It’s no understatement to say that this was a big night for Preston. The downstairs room in 53 Degrees has been a little bit underused over the last two years for a multitude of reasons. That Miles Kane filled it (or came very close to, as a quick glance around the room will have told you) despite sold out nights as close by as Warrington and Blackpool is a tribute to how far the former Rascal and Shadow Puppet has come.
Telegram open the night with the hype of most of the world’s music press under their wings. Their accessible blend of psychedelic and kraut vibes is delivered with an air of confidence that comes from knowing exactly how good you are and that, as a support act, the pressure is probably off. The issue that they face is that large sections of the audience simply aren’t interested; waiting for their chance to chant along to Come Closer later in the evening. It only makes Telegram’s air of cool all the more profound that they are completely unfazed by those faces of indifference. They know their day is coming.
Miles Kane has himself in good company with the likes of Alex Turner and Liam Fray judging by the chants of “Miles” that precede his opening track of Inhaler. Lads in Pretty Green clobber climb atop shoulders and beer is hurled into the air as is tradition. From there, the set is full of peaks and troughs and Kane and his band rifle through a set that isn’t entirely familiar to those present. That said, as a frontman, Kane takes no cues from his contemporaries (aside from a happy birthday routine eerily similar to that seen by Turner at Glastonbury 2013) and is very much his own performer. He might be lacking the number of hits but they’ll come with time but he doesn’t lack style confidence or delivery.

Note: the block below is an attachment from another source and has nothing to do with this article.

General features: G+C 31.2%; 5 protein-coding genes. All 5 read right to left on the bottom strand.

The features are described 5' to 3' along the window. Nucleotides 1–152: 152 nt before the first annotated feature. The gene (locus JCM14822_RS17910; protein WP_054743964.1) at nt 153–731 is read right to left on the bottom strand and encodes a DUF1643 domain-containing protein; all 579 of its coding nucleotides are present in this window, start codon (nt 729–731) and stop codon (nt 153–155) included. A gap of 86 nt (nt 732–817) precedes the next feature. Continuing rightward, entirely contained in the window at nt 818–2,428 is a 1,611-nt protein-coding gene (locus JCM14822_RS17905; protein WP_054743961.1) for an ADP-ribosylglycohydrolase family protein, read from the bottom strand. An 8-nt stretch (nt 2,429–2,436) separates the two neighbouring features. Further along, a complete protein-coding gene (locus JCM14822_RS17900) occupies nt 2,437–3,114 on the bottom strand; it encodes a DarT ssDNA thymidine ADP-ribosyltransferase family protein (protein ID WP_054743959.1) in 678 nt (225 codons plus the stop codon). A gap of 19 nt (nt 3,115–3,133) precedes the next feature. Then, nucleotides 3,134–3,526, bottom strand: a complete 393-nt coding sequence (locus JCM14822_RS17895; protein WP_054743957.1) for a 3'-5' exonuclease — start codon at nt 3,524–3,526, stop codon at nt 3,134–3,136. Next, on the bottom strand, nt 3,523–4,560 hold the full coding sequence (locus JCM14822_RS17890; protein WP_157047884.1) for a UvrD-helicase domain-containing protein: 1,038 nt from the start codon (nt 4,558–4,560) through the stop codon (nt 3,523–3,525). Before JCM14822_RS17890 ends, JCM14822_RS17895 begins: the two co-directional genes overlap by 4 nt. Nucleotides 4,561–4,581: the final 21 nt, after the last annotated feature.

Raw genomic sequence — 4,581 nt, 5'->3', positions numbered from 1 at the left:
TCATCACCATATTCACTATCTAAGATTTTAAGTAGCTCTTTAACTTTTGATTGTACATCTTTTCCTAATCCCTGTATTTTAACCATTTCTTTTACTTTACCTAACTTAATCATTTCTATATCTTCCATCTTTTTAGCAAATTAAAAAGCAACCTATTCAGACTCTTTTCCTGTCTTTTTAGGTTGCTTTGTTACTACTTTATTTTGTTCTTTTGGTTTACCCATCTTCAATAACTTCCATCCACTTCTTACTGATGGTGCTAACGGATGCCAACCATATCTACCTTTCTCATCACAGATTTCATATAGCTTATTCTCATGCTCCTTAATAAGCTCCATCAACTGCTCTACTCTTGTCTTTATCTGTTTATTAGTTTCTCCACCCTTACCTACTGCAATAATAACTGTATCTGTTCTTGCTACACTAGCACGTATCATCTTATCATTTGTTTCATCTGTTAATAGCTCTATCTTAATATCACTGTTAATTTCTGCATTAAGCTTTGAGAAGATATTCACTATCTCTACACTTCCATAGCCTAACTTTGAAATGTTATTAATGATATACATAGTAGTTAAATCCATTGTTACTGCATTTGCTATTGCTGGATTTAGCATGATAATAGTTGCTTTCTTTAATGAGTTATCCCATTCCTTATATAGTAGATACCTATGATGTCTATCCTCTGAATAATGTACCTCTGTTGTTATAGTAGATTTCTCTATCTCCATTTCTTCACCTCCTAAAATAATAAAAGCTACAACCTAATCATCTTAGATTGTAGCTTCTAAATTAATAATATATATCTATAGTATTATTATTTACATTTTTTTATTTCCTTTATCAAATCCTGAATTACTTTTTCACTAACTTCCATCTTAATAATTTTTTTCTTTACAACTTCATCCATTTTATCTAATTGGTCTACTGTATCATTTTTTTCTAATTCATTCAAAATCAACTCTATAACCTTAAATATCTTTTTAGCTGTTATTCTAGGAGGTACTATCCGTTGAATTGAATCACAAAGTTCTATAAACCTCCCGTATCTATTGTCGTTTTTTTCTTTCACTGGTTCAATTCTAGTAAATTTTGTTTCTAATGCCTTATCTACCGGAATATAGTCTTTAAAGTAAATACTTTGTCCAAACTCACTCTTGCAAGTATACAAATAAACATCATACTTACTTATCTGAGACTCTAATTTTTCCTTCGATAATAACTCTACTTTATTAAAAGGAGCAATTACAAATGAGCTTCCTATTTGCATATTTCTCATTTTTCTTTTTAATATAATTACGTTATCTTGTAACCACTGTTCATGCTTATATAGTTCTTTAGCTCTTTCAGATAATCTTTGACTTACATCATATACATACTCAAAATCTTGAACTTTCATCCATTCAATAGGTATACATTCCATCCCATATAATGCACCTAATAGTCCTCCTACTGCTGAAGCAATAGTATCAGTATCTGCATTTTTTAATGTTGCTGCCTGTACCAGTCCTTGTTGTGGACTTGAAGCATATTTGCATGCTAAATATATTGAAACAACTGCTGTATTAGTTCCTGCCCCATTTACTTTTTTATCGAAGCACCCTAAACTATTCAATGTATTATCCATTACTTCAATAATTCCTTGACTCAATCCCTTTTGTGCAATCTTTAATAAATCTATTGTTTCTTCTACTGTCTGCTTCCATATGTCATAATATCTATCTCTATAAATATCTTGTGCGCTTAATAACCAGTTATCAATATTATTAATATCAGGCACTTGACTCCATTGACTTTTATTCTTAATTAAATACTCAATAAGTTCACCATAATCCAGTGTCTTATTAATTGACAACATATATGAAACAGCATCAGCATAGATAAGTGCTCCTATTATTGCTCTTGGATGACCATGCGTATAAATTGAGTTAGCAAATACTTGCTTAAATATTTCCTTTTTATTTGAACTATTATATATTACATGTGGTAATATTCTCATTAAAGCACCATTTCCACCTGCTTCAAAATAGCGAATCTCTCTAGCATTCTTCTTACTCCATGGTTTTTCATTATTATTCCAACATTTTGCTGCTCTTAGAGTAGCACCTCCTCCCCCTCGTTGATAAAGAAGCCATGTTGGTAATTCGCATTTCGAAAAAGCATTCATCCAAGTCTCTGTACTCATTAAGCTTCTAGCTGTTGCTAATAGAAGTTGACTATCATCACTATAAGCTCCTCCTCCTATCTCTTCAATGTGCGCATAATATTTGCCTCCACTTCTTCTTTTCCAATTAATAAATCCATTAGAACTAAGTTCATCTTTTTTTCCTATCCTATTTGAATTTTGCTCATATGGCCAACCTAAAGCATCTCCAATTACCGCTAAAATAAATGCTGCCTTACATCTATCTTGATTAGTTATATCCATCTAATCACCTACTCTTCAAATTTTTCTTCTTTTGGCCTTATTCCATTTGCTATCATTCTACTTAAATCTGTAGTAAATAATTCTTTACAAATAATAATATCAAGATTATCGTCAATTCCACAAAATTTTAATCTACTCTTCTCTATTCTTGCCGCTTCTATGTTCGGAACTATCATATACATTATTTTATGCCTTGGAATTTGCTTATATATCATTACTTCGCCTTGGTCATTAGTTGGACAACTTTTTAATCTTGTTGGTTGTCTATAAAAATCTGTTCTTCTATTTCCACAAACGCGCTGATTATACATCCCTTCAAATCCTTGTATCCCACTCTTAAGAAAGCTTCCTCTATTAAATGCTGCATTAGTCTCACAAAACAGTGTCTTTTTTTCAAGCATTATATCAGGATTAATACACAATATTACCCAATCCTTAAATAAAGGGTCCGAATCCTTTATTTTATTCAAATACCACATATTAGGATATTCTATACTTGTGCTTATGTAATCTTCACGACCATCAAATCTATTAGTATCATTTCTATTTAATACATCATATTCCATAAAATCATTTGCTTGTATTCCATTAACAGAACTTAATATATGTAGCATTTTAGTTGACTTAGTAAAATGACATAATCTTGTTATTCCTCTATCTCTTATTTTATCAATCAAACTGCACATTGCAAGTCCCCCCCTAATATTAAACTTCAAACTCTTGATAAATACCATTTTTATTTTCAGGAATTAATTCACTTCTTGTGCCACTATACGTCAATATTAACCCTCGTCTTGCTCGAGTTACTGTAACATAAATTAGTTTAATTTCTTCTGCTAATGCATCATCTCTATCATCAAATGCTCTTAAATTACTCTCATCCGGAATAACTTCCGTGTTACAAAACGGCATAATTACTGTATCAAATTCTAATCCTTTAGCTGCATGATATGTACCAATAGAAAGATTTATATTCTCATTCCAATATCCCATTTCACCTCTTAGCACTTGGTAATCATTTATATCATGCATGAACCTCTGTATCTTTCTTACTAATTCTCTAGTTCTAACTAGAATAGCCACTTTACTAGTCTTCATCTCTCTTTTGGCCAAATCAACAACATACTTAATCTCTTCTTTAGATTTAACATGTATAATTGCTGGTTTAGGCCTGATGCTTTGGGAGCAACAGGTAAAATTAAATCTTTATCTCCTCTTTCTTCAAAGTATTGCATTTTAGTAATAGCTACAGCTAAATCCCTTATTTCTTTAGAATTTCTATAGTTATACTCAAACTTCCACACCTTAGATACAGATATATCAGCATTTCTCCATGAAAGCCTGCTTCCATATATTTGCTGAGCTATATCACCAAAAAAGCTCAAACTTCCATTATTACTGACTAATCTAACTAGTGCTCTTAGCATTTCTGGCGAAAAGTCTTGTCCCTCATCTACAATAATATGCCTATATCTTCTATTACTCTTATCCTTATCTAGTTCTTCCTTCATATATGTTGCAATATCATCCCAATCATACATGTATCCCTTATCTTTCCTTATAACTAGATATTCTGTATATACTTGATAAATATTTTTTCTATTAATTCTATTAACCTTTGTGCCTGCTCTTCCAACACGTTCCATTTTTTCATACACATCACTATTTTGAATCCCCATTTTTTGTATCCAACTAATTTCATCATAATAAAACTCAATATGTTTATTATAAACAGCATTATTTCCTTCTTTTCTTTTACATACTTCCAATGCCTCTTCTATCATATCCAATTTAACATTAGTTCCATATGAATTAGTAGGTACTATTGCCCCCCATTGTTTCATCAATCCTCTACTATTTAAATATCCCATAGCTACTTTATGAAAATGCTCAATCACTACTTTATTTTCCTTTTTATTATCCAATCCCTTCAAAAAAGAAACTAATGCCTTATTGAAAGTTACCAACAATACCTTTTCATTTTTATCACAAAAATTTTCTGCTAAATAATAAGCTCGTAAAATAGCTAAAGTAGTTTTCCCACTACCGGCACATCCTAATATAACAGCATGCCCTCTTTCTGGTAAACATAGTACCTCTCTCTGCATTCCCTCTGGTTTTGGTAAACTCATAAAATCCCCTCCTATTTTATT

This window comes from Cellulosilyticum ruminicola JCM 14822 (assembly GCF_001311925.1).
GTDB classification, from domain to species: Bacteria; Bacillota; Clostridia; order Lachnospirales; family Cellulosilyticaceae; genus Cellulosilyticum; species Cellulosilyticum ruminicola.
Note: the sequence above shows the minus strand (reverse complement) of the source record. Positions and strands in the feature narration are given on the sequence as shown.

That said, by the time the main-set closing duo of Rearrange and Come Closer come around, the crowd is starving for something to get involved with. The latter, in particular, creates something of a party atmosphere that is suitable for the last England gig of his tour. Colour of the Trap opens an encore as Kane returns to the stage on his own, armed with only his acoustic guitar. It’s a big moment in a set that hasn’t been filled with too many slow moments. It sets the crowd up perfectly for Don’t Forget Who You Are, which sends everyone home sweaty, wet and satisfied.
The tour, in general, has been a point proven for Miles Kane. Whispers that he might live in the shadows of his friends are unfounded and unfair, and he’s a worthy headline act in his own right, as his chart performance and stage presence pays tribute to. He’ll blow Kendal Calling away later in the year. A success for Miles Kane then, but an important night for Preston and 53 Degrees, who will have seen a lot of stay-away music fans return to the fold tonight. Let’s hope everyone can make that momentum count.
Did you go to the gig? What did you think? Let us know in the comments below
Luke is deputy editor at local music website The Ark Preston. This article first appeared here. Images by: lisa stirling